Cell C customers can look forward to a company with more firepower and lots of ideas and innovation, following the completion of its deal with Blue Label Telecoms.
This is according to Blue Label joint CEO Brett Levy, who spoke to MyBroadband about the plan going forward for Cell C.
Blue Label recently entered a binding agreement with Cell C for a subscription for 45% of the share capital of the network operator for R5.5 billion.
The agreement is scheduled to be finalised by no later than 30 June 2017.
Levy said the best way to improve the position of consumers is to put more horses in the race, and he sees Cell C playing a pivotal role as the “third network” in South Africa.
“Cell C does not want to take on Vodacom or MTN. If networks are spending R14 billion and you’re spending five [billion rand on infrastructure]… to go and fight on price and fight on the wrong things, I think the third network will be the loser all the time,” he said.
Instead, he said Cell C’s objective must be to pick a strategy about what the network will do and who it will target, and executive it with great products, service, marketing, and sales.
“That way you are focused on what you do, and you get a nice piece of the pie. It is not about being everything to everybody,” he said.
Levy said if Cell C puts out great products and targets the right market segments, the network will grow.
This includes both the consumer and business markets.
Not all smooth sailing
The deal between Blue Label and Cell C has faced several challenges along the way, the latest of which was legal action and reported threats from Cell C’s black equity partner CellSAF.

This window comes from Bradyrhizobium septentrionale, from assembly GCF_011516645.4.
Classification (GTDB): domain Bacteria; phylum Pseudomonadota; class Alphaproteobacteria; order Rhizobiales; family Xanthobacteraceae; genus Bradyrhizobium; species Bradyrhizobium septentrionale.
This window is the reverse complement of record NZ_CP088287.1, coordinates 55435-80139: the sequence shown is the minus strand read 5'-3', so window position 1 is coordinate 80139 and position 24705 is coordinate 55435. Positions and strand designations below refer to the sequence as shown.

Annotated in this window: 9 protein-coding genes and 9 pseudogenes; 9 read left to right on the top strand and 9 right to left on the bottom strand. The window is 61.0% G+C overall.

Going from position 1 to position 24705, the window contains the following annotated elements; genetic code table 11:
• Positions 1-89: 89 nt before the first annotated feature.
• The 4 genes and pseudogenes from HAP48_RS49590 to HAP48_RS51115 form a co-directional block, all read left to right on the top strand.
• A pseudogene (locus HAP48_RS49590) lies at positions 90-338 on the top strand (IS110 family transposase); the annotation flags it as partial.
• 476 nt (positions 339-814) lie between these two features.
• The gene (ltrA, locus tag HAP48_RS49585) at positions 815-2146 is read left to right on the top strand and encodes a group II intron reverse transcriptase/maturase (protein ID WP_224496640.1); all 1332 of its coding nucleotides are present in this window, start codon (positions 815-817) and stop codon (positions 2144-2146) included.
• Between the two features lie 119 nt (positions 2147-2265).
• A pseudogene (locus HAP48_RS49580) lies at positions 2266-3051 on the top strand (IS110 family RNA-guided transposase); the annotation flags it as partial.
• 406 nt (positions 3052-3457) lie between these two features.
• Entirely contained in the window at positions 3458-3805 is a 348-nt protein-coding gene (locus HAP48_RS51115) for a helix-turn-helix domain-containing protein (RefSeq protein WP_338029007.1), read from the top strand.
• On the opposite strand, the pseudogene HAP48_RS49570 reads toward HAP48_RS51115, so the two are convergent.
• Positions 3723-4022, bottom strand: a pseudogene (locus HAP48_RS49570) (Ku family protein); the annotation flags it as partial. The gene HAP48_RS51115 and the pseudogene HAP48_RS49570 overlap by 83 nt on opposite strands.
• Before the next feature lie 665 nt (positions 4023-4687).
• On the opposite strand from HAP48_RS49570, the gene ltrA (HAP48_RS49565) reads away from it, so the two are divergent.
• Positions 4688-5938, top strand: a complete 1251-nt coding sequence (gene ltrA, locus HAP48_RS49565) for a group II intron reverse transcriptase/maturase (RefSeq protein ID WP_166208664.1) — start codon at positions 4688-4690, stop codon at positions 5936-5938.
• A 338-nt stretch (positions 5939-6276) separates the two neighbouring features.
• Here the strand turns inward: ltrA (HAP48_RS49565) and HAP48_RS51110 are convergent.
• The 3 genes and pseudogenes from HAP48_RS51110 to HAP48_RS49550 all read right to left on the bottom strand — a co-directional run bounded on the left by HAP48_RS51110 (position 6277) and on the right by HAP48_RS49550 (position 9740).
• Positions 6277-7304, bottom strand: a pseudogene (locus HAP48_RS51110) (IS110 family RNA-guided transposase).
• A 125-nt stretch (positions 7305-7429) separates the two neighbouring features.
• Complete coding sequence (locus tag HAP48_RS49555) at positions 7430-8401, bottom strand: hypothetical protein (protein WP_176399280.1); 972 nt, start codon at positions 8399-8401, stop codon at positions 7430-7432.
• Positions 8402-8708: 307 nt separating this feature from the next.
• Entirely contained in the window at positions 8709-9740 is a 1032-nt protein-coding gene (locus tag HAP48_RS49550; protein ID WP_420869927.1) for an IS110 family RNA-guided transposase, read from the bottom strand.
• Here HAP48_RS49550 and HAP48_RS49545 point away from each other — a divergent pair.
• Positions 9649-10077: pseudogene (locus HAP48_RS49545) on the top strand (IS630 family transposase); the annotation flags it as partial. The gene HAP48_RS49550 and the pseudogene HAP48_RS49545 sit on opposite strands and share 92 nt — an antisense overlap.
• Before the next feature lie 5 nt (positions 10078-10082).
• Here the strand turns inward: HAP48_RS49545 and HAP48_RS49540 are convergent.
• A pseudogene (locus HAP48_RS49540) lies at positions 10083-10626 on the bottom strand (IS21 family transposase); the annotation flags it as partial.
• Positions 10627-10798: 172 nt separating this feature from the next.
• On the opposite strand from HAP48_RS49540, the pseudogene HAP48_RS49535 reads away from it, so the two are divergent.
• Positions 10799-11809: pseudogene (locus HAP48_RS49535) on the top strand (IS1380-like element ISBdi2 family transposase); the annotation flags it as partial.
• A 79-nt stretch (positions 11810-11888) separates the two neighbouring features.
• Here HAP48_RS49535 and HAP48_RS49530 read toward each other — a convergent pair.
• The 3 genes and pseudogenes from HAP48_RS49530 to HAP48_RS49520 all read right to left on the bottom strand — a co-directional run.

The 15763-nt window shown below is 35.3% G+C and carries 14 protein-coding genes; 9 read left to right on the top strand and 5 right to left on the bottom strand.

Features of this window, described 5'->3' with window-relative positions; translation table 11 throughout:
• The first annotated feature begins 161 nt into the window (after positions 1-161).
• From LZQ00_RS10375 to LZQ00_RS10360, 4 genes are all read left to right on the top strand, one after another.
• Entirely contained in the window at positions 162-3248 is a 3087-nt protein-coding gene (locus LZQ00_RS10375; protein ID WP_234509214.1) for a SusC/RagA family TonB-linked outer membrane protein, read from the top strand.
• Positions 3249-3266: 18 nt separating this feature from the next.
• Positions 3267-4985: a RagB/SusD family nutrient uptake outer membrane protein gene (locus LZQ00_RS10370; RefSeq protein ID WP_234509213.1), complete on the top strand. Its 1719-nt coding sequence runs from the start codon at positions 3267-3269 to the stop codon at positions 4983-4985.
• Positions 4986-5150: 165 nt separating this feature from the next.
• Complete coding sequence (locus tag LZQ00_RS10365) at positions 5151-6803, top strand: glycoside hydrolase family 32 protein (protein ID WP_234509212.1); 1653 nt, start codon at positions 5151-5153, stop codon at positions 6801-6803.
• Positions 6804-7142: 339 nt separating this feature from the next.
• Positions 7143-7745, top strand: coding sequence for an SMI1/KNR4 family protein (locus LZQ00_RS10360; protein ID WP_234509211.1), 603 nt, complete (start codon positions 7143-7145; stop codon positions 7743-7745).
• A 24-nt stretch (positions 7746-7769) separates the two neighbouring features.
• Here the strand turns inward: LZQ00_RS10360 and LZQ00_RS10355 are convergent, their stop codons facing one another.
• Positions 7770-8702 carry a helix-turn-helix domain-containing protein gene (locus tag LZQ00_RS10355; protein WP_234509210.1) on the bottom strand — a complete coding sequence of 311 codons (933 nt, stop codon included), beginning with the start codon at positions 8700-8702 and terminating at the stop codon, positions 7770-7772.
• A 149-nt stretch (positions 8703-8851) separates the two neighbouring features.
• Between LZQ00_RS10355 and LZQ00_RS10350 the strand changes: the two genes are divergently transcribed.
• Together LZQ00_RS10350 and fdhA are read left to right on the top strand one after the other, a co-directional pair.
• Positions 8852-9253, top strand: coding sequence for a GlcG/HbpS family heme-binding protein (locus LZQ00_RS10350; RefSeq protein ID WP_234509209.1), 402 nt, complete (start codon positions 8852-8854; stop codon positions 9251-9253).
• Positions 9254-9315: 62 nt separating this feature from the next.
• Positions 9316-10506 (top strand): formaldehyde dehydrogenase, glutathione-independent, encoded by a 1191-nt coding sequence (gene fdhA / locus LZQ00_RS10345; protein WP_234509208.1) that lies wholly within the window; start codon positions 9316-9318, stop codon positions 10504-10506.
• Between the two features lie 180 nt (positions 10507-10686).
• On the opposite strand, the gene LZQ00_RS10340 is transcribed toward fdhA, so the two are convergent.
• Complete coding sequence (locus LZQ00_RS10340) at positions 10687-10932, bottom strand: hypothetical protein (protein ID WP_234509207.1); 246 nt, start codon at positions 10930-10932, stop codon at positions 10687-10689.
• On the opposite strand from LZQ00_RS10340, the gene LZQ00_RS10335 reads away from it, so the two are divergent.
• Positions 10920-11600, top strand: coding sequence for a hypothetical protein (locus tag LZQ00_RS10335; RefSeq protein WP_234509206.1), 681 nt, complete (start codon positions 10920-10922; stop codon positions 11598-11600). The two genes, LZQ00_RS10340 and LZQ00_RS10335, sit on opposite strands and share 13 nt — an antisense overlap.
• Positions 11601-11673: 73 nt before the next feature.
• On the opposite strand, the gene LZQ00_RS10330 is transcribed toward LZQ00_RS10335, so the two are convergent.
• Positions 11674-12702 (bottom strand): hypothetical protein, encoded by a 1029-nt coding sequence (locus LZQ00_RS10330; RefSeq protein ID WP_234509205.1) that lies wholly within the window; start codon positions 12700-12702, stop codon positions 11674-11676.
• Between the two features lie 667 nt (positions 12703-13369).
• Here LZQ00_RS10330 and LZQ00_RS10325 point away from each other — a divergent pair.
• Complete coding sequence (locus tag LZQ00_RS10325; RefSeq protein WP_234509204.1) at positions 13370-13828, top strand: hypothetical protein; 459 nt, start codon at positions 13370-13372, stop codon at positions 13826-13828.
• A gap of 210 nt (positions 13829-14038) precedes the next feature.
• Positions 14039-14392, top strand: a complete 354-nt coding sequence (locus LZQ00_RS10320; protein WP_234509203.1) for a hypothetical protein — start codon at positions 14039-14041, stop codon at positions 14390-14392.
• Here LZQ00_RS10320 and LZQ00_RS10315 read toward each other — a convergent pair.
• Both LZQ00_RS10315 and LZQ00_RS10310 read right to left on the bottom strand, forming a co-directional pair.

CellSAF holds a 25% stake in the firm that owns Cell C, 3C Telecommunications, and has threatened to prevent the deal from going through.
Its chairman, Mathews Phosa, said the deal will dilute Cell C’s black equity – which would be “illegal and improper”.
Levy said the CellSAF issue is a “shareholder fight” which Blue Label was dragged into.
“Shareholders need to sit around a table and sought out their differences,” said Levy.
Why Cell C?
With Blue Label’s exposure to multiple local networks through airtime and other distribution agreements, questions about why Cell C was chosen as an investment target were raised by industry stakeholders.
Mark Levy, joint CEO of Blue Label, and Brett said there were three reasons they chose Cell C.
- An equity investment. The asset was seen as fair value and it will provide a return.
- Eliminating disintermediation, as Blue Label will be involved in more aspects of the network.
- Vertical integration. “We have lots of products which mobile networks consume. It creates an opportunity to bring more products and services to the network.”
The CEOs said the telecoms market is going to become “a backhaul” for the country, with “everything” set to be transferred over telecoms networks.
“We want to become part of the network.”
The brothers said they never envisioned owning a large share in a network, but the move allows them to become a producer of products – strengthening their distribution play.
Another matter Blue Label may have to deal with is the government’s ICT Policy White Paper – which proposes the reclaiming or privately-held spectrum and the establishment of a single open-access network which operators share.
Levy said you cannot stop networks from growing through spectrum, and that the government and the regulatory authorities need to provide networks with more spectrum.
This could be achieved through network and spectrum sharing, as long as it makes makes the playing field equal to all, he said.
“Don’t penalise the big [networks] and don’t penalise the small [networks]. You do it in a ratio that works.”